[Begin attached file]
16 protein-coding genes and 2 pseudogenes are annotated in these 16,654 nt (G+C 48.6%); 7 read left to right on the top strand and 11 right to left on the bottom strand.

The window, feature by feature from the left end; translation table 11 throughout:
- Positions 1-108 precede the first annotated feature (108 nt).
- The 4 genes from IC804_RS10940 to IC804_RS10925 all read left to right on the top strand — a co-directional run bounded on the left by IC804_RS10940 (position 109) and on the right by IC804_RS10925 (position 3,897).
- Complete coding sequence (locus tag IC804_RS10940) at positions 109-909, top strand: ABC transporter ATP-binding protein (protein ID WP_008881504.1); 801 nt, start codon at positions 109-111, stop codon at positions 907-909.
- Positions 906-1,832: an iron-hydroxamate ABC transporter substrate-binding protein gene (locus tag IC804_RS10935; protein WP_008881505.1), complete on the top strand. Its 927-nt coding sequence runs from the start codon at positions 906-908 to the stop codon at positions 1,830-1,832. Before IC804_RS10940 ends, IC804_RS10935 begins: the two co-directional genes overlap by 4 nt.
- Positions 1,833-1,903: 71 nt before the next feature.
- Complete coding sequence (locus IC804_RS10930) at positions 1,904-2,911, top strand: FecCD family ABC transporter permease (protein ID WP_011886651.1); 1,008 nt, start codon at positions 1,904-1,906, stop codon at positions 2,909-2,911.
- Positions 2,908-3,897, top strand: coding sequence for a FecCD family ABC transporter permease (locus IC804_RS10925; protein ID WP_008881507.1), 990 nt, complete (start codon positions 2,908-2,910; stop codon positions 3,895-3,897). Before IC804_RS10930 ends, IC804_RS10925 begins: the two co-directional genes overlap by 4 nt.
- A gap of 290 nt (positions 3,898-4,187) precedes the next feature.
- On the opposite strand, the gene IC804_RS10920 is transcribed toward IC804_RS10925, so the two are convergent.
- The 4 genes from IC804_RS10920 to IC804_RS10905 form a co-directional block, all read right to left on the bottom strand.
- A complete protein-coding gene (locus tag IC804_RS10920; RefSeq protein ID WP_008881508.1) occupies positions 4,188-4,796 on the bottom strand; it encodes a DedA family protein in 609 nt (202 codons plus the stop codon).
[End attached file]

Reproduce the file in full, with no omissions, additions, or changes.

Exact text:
16 protein-coding genes and 2 pseudogenes are annotated in these 16,654 nt (G+C 48.6%); 7 read left to right on the top strand and 11 right to left on the bottom strand.

The window, feature by feature from the left end; translation table 11 throughout:
- Positions 1-108 precede the first annotated feature (108 nt).
- The 4 genes from IC804_RS10940 to IC804_RS10925 all read left to right on the top strand — a co-directional run bounded on the left by IC804_RS10940 (position 109) and on the right by IC804_RS10925 (position 3,897).
- Complete coding sequence (locus tag IC804_RS10940) at positions 109-909, top strand: ABC transporter ATP-binding protein (protein ID WP_008881504.1); 801 nt, start codon at positions 109-111, stop codon at positions 907-909.
- Positions 906-1,832: an iron-hydroxamate ABC transporter substrate-binding protein gene (locus tag IC804_RS10935; protein WP_008881505.1), complete on the top strand. Its 927-nt coding sequence runs from the start codon at positions 906-908 to the stop codon at positions 1,830-1,832. Before IC804_RS10940 ends, IC804_RS10935 begins: the two co-directional genes overlap by 4 nt.
- Positions 1,833-1,903: 71 nt before the next feature.
- Complete coding sequence (locus IC804_RS10930) at positions 1,904-2,911, top strand: FecCD family ABC transporter permease (protein ID WP_011886651.1); 1,008 nt, start codon at positions 1,904-1,906, stop codon at positions 2,909-2,911.
- Positions 2,908-3,897, top strand: coding sequence for a FecCD family ABC transporter permease (locus IC804_RS10925; protein ID WP_008881507.1), 990 nt, complete (start codon positions 2,908-2,910; stop codon positions 3,895-3,897). Before IC804_RS10930 ends, IC804_RS10925 begins: the two co-directional genes overlap by 4 nt.
- A gap of 290 nt (positions 3,898-4,187) precedes the next feature.
- On the opposite strand, the gene IC804_RS10920 is transcribed toward IC804_RS10925, so the two are convergent.
- The 4 genes from IC804_RS10920 to IC804_RS10905 form a co-directional block, all read right to left on the bottom strand.
- A complete protein-coding gene (locus tag IC804_RS10920; RefSeq protein ID WP_008881508.1) occupies positions 4,188-4,796 on the bottom strand; it encodes a DedA family protein in 609 nt (202 codons plus the stop codon).